While hindsight, they say is 20/20, we can all pretty much agree that 2020 has sucked on a variety of levels.

We have seen Karen and whomever her male counterpart is make too many appearances.

We have seen the nation basically shut down, open up and, well, you know.

We watched sports get the ax in March and now anxiously await its return at the high school level, following golf.

Iowa just finished its high school baseball state championships with the following numbers:

- 94 percent of teams were unaffected by COVID-19

- 96 percent finished the season

- All infections reportedly were mild

- Fans were allowed all season

The attendance for the four-class state baseball tournament was 6,574, 199 spectators less than 2019.

The attendance for the five-class state softball tournament was 17,151, less than 400 short of the average attendance.

So, it can be done.

The good thing in Kentucky is that the KHSAA has made it very clear that it wants sports to resume.

The hard part is the main intangible to help that green light are people throughout the state wearing masks.

Come on, people, mask up.

Last week the KHSAA Board of Control voted to prolong Segment 3 through Aug. 23.

Practice for cross country, soccer, football and volleyball begins Aug. 24 for one week of 7½ hours and full practice begins Aug. 31.

Cross county, soccer and volleyball competition starts Sept. 7 and football Sept. 11.

Football, soccer and volleyball will not be allowed to have scrimmages against other teams.

There will be a Board of Control meeting Aug. 20 to make sure the green light is still lit.

We all understand that high school athletics has a completely different look since mid-March, but now that everything has been looked at through different lenses, different perspectives and different angles, how much of this creativity will stick around?

Soccer players will get to Aug. 24 in better condition than they have been in their young athletic careers and will have had more footwork drills than what seems like in all their years combined.

How do coaches take what they have done since June 28 and incorporate that into their yearly routine?

How do the players take what they have learned and spend time perfecting it?

Cross country is cross country and I still do not understand how it has to wait until next month to compete.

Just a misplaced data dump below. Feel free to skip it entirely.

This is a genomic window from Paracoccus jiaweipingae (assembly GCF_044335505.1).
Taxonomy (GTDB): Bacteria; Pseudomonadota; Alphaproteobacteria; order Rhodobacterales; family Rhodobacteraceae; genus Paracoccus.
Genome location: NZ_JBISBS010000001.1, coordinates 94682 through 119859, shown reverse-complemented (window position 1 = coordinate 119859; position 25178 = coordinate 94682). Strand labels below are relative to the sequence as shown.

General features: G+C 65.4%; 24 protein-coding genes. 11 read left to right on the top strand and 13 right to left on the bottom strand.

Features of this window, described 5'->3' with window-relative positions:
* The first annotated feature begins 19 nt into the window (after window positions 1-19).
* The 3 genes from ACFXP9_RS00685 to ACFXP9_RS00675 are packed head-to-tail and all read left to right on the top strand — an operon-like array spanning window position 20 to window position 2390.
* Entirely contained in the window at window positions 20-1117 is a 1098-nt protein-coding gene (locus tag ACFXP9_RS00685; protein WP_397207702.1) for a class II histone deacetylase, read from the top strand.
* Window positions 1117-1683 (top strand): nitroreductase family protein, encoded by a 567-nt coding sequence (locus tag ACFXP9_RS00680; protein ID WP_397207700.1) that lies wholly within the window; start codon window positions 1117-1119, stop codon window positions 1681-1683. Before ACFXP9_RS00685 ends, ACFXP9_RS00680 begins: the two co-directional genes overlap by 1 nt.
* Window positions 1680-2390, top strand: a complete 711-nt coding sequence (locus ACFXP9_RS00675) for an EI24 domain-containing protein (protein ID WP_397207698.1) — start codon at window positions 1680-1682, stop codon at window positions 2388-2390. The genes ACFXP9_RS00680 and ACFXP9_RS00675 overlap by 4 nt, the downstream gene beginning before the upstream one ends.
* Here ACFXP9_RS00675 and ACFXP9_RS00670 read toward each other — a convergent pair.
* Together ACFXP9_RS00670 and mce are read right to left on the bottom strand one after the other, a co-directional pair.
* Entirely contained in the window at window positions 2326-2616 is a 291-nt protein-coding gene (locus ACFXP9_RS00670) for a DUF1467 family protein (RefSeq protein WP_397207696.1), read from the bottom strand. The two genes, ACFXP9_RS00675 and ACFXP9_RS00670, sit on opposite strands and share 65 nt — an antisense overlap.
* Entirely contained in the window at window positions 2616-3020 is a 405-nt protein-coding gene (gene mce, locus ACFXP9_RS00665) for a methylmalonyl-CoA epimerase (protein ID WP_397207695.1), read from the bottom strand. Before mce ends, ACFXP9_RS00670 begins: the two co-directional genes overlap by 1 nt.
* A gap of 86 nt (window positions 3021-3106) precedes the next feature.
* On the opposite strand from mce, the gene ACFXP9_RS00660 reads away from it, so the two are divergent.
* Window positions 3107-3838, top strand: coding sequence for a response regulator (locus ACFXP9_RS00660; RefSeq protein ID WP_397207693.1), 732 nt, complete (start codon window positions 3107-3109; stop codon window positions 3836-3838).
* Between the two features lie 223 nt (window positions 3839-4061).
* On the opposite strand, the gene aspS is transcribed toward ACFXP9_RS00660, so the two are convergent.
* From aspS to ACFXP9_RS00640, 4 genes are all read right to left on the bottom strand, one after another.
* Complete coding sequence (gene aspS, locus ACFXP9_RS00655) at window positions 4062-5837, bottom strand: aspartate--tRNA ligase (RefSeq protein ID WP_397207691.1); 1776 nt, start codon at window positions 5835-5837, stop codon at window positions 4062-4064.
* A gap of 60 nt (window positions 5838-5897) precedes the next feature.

Volleyball and football are different animals.

Serve and serve-receive are as important as anything in sports when it comes to volleyball.

Although teams are able to work endlessly on serving the ball, serve-receive is another matter. How does that look when matches count?

How do coaches work out the kinks without scrimmages?

There are two weeks from the end of Segment 3 to the first match. That’s a lot of 6-on-6 in a short amount time.

In Ohio, volleyball is classified different than in Kentucky and teams in Ohio are allowed five scrimmages and one preview before contests begin Aug. 21.

One question is rather simple, how is the same sport defined so differently in states?

Coaches and staff have had to look at time spent in the gym completely different than before.

How does that change going forward?

Football, though, is on an island when it comes to multiple moving parts.

What happens between now and Aug. 23 doesn’t change a lot regardless of the campus, but will change a lot come Aug. 24.

Do you have a veteran team like North Hardin, or a team that has to replace almost everyone like Central Hardin?

A team like the Trojans will be able to do things that a team like the Bruins will not be able to do when the pads are donned.

First-year coach Doug Preston is still trying to figure out his John Hardin squad without the aid of repetition.

Through all of this, what do the football coaches take going forward that will be a staple of their program?

In addition, will the KHSAA look at that regular start date in the middle of July, realize that it’s too early, and change the calendar? Do you really need those two weeks in July, or can you start practice Aug. 1?

In Ohio, coaching begins Aug. 1 and the first game is some three weeks later.

Will the bye week remain or can games begin the last week in August and go 10 straight weeks heading into the playoffs?

What will the football coaches use going forward to enhance their programs that maybe would not have been used without what’s going on?

Coaches and staffs have had to be incredibly creative when it comes to teaching their programs.

How much of this creativity will stick around?

Mike Mathison can be reached at 270-505-1758 or mmathison@thenewsenterprise.com.

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